Story behind rejection of refugees in member states of PGCC

Alwaght- The large number of refugees from Iraq and Syria has been increasingly growing due to ISIS terrorist acts and also crisis in Syria which began more than four years ago. Migration rate of the refugees to Turkey, Jordan, and Lebanon and in recent weeks to Europe has increased in a high speed. The refugees mainly traveled to the Balkans through their countries’ maritime border, and then headed to Hungary, Austria and eventually to Germany.

Up to now, nearly 20 thousand refugees have arrived in Vienna and Berlin, and according to German officials the number of refugees over the next year would reach 800 thousand.

Regardless of humanitarian aspects and the interests behind the reception of refugees, one may wonder why the flood of Arab immigrants does not head to other Arab countries, especially the rich members of Persian Gulf Cooperation Council (PGCC)! Why the Arab countries of PGCC do not welcome their Arab brothers and fellow countrymen! Why do not they make any comments in this regard?

The answer to this question lies in demographic, political, and economic factors and also the laws of these countries for obtaining the visa. However, to better understand the story behind this issue, it should be noted that the reasons behind this issue are not just because of financial conditions of those countries, rather it has to do with demographics and political conditions of member states of the PGCC. Native population of PGCC countries in some cases comprise just a small minority of 10 to 15 percent of their country. Consequently, these countries are worried about the likely demographic changes in their population. They fear that flood of immigrants, in addition to crating difficult conditions in terms of accommodation, food and health issues, in the medium term can also affect the demographics of these states.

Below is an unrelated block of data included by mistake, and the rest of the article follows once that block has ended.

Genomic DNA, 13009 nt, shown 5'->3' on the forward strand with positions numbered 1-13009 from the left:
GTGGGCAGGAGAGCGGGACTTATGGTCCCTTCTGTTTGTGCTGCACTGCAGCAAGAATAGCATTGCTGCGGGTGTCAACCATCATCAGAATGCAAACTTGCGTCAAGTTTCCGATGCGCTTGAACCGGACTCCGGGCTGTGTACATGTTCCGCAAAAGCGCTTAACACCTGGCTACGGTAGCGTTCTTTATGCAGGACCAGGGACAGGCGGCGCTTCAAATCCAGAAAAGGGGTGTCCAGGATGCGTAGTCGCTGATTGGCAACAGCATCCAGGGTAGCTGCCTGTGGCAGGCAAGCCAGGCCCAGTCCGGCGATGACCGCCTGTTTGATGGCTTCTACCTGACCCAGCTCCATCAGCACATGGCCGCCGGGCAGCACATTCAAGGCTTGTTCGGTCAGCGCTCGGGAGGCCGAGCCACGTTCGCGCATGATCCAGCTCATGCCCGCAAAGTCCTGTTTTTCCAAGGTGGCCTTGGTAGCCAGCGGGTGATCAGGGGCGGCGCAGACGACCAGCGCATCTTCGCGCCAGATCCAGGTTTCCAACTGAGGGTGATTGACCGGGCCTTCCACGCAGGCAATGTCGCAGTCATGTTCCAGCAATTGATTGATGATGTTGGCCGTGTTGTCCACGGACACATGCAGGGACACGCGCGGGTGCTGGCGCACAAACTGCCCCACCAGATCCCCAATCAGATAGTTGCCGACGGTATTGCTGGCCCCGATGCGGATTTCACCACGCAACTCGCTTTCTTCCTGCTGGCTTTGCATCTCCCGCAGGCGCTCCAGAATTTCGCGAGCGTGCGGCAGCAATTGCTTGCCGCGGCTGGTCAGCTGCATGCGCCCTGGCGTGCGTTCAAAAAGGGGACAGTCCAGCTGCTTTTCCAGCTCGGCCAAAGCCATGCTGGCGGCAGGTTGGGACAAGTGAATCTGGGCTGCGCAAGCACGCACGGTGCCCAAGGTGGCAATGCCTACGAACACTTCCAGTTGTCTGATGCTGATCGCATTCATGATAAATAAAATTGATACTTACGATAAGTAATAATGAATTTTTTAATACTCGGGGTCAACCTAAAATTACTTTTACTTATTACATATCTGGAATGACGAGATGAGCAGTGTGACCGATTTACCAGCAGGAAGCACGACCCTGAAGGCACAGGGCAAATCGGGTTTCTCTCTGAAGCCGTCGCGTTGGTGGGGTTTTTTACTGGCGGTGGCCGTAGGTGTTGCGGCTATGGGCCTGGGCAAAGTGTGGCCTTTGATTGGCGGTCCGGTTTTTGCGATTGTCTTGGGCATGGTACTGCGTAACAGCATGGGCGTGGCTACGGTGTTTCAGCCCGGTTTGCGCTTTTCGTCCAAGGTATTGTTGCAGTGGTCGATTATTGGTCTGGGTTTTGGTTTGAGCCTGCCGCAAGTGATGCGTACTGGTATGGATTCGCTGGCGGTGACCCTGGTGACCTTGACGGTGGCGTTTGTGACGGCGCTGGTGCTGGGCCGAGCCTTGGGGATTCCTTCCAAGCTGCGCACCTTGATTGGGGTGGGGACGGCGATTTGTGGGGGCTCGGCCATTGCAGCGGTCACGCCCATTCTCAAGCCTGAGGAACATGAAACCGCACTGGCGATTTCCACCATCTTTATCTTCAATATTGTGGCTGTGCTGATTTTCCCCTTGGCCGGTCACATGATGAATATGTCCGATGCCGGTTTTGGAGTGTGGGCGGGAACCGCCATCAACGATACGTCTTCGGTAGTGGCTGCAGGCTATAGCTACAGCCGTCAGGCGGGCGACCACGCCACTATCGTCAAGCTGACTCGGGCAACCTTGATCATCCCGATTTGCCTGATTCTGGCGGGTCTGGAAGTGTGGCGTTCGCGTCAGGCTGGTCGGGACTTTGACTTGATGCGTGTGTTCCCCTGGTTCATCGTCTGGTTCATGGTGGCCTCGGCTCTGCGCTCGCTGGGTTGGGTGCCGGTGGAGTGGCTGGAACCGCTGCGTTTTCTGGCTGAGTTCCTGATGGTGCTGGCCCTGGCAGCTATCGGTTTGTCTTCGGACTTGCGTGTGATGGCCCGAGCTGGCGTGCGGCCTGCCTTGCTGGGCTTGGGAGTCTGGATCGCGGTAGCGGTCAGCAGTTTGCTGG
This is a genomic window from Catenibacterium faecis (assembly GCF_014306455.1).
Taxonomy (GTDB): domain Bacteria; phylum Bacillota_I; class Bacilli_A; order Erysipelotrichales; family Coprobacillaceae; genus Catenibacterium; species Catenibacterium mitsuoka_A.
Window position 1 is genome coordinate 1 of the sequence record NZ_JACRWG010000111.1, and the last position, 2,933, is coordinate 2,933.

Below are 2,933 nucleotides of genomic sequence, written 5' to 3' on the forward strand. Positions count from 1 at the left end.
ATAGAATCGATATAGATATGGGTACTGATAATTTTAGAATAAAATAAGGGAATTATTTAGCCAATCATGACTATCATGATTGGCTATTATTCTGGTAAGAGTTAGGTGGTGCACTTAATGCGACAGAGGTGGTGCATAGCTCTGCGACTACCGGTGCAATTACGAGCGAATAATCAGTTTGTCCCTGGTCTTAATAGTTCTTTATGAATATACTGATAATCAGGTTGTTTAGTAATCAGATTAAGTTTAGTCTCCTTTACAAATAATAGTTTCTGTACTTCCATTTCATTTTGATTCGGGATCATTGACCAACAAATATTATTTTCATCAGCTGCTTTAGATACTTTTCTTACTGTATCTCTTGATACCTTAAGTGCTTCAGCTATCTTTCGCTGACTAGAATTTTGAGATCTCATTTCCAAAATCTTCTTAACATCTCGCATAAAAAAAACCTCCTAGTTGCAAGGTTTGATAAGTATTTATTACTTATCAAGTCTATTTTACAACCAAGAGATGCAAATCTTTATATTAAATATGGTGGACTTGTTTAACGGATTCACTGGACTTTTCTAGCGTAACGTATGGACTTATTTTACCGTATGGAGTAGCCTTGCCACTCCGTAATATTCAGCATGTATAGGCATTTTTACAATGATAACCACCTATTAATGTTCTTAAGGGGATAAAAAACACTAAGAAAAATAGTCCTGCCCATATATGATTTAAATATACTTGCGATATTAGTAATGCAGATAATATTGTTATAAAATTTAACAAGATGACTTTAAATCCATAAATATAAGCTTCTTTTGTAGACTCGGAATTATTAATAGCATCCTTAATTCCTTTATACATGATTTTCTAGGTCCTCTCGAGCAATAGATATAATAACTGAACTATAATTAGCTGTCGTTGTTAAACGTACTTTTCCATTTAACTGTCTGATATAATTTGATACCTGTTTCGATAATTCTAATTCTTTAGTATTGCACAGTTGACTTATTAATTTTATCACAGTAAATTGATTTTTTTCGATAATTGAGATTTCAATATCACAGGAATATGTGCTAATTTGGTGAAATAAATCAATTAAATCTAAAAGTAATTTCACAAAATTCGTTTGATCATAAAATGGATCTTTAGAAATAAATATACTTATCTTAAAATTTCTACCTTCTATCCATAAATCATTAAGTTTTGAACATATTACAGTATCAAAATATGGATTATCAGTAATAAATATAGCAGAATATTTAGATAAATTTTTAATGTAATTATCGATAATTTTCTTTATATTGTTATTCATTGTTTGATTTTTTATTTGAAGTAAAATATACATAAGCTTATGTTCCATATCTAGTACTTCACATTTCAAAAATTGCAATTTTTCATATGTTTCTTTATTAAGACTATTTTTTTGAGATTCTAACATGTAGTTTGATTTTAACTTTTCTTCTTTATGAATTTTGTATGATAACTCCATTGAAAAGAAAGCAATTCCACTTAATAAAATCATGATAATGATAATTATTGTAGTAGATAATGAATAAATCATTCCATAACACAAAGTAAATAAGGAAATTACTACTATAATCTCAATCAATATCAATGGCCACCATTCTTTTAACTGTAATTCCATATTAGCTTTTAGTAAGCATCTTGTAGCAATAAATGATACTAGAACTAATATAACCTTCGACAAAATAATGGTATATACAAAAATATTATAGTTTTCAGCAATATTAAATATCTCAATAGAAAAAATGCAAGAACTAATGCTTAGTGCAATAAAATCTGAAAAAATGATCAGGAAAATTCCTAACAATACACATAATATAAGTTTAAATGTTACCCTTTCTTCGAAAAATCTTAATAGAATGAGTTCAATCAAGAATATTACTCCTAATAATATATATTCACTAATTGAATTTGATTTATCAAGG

Given that there is no bright outlook for resolving the crises in the region, particularly in Syria, the leaders of PGCC countries and decision makers who play a significant role in this crisis know that the flood of immigrants can also become a source of another crisis, and eventually the process of getting the immigrants back to their country of origin would be a difficult task to do. The experience of flood of immigrants over the last few decades has shown that the majority of such immigrants remain in the host country and usually do not get back to their own countries, unless when the economic and political conditions of their native countries become as good as before.

Political consideration has been another deterrent which the leaders of PGCC countries take into account in accepting the refugees. Most of the displaced Syrians are educated and were raised in a politically informed community, while the rulers of the PGCC countries over the past few decades have tried to keep their people apolitical. For this reason, the leaders of these countries are worried about the contacts between the Syrian people and people of their own country.

The third point to take into account is the economics. As the PGCC countries have easy access to cheap labor forces from countries such as Yemen, Pakistan, the Philippines, Egypt, etc., they generally do not need surplus labor forces; therefore, the refugees essentially need and prefer to go to European countries, especially Germany.

By Alwaght